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Thursday Jul 30 2020
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1 in 6 Pakistanis believe they are safe from COVID-19 without preventive measures: study

The research which surveyed 1,406 adults in Pakistan over the first two weeks of May compared the results of its study with a similar study in Hong Kong. Photo: File

A joint study conducted by the Aga Khan University (AKU) and The Chinese University of Hong Kong has found that that one in six Pakistani adults or 17% believe that they are safe from the coronavirus even if they don’t take any preventive measures.

The research which surveyed 1,406 adults in Pakistan over the first two weeks of May compared the results of its study with a similar study in Hong Kong. Hong Kong, which has recorded just 2,770 cases and 22 deaths in six months, is widely regarded as a COVID-19 containment success story.

In contrast, data collected in May showed Pakistan’s rate of infections per 100,000 people at 137 against Hong Kong’s 33, while Pakistan’s fatality rate per 100,000 was also three times higher at 21 despite imposing wide-ranging lockdowns across the country.

According to researchers from AKU’s Department of Community Health Sciences, Pakistanis were less concerned about complications from coronavirus and believed that they were more likely to survive the virus than those surveyed in Hong Kong. Only 41% of Pakistanis rated coronavirus symptoms as being very severe as compared to 97% of respondents in Hong Kong.

When asked about their chances of surviving the disease, nearly seven out of 10 Pakistanis or 68% believed they had a high or very high chance against just 36% of respondents from Hong Kong.

Researchers suggest that such perceptions about the risk of contracting the virus and its complications contribute to preventive behaviour such as wearing face masks which have been made mandatory in Hong Kong.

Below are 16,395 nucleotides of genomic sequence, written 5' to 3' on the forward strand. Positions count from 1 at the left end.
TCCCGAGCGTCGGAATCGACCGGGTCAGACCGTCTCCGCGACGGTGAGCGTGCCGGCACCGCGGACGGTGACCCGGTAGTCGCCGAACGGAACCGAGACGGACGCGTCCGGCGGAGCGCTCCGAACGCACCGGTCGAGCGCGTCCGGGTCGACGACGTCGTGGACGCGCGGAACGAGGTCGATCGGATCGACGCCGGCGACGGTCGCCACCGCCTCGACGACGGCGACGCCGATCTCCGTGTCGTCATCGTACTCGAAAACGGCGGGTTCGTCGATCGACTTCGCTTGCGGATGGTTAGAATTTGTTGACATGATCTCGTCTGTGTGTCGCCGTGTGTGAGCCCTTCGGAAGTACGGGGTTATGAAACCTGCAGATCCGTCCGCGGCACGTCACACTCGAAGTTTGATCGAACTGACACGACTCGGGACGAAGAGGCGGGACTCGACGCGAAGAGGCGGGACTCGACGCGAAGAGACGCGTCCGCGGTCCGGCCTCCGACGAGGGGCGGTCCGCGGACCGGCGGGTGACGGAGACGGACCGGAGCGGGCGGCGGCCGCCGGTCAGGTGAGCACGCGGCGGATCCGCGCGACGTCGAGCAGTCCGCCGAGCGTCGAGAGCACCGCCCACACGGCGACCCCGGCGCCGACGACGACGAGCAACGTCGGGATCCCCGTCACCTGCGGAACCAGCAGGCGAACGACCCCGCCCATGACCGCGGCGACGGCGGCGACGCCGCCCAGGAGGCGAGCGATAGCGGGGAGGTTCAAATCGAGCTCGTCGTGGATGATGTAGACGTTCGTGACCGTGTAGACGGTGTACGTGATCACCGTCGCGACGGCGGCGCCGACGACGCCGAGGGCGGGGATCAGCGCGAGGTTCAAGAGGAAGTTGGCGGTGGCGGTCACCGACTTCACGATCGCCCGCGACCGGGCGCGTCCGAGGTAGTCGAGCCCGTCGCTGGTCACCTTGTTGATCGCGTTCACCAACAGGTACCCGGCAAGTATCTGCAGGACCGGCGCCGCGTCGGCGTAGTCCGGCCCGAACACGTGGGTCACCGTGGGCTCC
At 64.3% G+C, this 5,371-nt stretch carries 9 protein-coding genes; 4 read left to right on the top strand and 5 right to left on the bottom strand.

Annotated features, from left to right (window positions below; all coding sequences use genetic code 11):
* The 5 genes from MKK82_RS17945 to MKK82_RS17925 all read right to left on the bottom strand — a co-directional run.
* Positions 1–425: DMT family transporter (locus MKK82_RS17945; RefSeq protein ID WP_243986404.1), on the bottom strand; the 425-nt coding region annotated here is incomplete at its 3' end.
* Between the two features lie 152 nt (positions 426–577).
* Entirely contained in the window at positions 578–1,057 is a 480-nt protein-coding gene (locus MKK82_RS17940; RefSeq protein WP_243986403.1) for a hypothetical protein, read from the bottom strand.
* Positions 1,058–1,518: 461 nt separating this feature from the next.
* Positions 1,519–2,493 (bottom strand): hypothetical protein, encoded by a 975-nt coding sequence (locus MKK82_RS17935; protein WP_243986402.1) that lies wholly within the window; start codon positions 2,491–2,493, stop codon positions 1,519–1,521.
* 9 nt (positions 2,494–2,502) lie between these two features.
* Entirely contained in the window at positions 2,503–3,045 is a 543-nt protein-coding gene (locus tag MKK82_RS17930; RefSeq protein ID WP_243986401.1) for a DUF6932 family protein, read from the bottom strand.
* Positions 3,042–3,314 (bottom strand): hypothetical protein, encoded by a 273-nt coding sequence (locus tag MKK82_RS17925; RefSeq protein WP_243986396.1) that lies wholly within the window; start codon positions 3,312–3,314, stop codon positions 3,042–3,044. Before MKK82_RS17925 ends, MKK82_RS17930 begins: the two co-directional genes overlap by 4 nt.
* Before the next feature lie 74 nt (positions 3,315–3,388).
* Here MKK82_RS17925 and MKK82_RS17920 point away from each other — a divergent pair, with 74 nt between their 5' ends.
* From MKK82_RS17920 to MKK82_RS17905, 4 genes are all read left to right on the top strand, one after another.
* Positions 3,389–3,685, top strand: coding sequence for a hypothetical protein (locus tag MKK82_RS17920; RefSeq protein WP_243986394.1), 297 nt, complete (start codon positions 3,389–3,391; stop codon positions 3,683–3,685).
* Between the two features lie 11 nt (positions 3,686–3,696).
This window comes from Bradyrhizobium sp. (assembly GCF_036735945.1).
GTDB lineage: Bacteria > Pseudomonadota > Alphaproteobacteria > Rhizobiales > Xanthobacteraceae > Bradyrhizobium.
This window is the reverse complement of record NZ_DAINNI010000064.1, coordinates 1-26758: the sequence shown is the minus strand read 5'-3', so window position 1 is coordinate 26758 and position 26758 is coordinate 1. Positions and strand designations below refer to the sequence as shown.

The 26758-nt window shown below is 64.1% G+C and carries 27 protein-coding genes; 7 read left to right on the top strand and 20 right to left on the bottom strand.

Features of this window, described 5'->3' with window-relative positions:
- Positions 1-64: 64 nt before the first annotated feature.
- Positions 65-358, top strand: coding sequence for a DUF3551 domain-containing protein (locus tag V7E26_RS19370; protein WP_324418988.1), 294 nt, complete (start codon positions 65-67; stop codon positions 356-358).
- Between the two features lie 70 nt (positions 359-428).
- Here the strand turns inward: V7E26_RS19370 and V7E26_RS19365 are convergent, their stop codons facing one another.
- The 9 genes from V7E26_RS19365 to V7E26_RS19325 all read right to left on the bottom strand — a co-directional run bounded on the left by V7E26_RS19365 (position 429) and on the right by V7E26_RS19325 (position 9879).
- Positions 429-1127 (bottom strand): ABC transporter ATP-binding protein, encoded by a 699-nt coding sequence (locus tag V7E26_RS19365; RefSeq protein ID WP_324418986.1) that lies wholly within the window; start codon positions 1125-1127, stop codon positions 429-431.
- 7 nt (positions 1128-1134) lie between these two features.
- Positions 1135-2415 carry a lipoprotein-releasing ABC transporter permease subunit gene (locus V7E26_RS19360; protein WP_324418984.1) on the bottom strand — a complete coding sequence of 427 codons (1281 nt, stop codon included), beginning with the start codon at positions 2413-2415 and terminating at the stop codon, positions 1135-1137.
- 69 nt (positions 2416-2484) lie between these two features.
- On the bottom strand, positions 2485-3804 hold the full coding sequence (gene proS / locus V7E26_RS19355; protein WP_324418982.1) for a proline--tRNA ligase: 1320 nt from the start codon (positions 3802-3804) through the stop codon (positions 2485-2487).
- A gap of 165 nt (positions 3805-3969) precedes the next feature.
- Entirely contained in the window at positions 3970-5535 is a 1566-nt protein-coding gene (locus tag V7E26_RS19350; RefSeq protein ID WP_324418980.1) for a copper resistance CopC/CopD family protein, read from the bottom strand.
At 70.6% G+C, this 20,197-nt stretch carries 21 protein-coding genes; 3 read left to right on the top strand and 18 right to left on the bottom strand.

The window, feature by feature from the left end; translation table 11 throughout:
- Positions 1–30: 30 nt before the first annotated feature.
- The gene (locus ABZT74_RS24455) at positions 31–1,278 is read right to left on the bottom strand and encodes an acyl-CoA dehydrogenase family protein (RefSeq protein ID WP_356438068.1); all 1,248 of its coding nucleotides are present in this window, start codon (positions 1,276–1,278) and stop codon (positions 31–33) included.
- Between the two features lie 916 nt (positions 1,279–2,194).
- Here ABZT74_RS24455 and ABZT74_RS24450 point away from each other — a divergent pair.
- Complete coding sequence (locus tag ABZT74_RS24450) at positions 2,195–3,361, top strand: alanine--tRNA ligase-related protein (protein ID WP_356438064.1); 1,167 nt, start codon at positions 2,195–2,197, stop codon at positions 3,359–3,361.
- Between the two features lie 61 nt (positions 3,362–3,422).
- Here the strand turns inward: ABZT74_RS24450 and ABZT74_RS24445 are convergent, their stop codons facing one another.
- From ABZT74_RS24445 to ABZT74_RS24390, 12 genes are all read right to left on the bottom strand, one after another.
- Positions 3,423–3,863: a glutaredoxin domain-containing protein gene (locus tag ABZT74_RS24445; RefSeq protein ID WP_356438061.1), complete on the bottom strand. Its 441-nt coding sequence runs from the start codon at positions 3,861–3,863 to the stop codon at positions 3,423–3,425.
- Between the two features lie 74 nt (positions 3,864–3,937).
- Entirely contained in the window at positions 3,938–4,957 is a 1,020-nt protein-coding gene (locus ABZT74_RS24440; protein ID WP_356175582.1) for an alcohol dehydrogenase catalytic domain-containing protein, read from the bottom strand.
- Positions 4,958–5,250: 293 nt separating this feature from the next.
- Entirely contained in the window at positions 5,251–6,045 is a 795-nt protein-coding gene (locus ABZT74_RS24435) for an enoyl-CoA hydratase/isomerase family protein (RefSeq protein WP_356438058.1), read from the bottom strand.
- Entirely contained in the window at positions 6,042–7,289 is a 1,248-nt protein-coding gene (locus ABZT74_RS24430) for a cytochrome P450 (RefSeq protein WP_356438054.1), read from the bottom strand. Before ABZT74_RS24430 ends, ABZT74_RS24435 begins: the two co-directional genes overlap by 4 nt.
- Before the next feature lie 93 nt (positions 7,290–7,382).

Similarly, Pakistanis were also less likely to seek out information on preventive measures and on how to detect virus symptoms than their counterparts in Hong Kong. “The casual attitude of literate Pakistanis to preventive measures and the risk of contracting the disease is concerning,” said Prof Fauziah Rabbani, the study’s principal investigator and associate vice provost for research at the AKU. “We need to be more cautious and attentive to preventive measures especially during the Eid holidays so that we can continue to contain the disease.”

When it comes to trusting the government with the information provided, Pakistanis were found to be more trusting of its government. Nearly eight out of 10 Pakistanis or 79% rated government information as being very reliable compared with just 16% of the people in Hong Kong.

“In Hong Kong citizens took charge of the pandemic as they didn’t trust the government,” Prof Rabbani said. “Pakistanis are fortunate to have proactive government campaigns about mask use and physical distancing but remain reluctant to follow these measures.”

In gender-wise data, Pakistani men had a lower risk perception of COVID-19 compared to women.

Only 71% of men avoided going out in contrast to 87% of women during the government imposed lockdown. Moreover, 62% of women reported experiencing symptoms of anxiety compared to 50% of men.

Men in Pakistan preferred to acquire information about the pandemic from their family and friends, while women in the country viewed information from doctors as being more reliable.

Researchers noted that in both countries, seven out of 10 citizens were reluctant to go to hospitals or clinics.